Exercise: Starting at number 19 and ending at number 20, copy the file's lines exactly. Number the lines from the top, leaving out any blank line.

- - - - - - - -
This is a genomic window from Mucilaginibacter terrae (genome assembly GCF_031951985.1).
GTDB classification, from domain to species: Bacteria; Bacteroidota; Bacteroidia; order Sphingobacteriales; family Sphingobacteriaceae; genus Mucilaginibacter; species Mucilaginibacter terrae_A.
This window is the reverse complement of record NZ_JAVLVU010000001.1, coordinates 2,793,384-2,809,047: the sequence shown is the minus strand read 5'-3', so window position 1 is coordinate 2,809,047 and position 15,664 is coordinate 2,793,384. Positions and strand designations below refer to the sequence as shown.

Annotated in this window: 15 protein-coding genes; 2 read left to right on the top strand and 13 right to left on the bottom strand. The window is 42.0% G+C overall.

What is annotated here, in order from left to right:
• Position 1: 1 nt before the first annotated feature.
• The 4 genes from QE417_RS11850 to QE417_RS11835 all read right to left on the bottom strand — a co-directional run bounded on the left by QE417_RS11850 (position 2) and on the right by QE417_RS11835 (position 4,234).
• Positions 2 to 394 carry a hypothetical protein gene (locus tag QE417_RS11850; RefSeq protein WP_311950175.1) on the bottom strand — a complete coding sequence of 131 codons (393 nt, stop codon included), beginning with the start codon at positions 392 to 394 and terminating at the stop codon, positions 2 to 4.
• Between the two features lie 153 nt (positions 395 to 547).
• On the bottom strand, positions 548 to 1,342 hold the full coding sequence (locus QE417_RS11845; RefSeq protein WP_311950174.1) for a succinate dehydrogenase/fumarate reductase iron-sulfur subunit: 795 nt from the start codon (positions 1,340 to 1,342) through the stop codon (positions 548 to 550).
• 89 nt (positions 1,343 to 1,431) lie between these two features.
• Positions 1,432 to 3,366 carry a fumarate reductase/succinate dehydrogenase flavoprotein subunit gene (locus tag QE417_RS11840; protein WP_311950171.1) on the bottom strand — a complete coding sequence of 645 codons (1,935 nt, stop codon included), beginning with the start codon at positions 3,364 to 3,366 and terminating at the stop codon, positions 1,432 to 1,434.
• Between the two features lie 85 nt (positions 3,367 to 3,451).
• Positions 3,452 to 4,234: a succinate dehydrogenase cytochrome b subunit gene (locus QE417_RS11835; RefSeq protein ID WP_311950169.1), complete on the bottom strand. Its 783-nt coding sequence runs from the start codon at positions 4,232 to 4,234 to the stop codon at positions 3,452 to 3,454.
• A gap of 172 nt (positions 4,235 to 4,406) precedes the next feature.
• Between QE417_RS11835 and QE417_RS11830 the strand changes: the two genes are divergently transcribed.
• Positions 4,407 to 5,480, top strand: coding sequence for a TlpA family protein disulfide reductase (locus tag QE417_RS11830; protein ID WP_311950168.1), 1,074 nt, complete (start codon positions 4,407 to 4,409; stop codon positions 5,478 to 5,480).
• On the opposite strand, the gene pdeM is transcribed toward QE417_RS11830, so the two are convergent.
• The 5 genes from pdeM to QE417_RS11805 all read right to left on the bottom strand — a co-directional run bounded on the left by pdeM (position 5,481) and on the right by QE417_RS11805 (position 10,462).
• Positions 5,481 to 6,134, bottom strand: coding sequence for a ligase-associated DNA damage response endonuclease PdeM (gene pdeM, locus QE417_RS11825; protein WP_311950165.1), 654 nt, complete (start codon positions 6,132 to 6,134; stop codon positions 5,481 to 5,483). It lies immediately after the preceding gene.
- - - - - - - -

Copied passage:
• The 5 genes from pdeM to QE417_RS11805 all read right to left on the bottom strand — a co-directional run bounded on the left by pdeM (position 5,481) and on the right by QE417_RS11805 (position 10,462).
• Positions 5,481 to 6,134, bottom strand: coding sequence for a ligase-associated DNA damage response endonuclease PdeM (gene pdeM, locus QE417_RS11825; protein WP_311950165.1), 654 nt, complete (start codon positions 6,132 to 6,134; stop codon positions 5,481 to 5,483). It lies immediately after the preceding gene.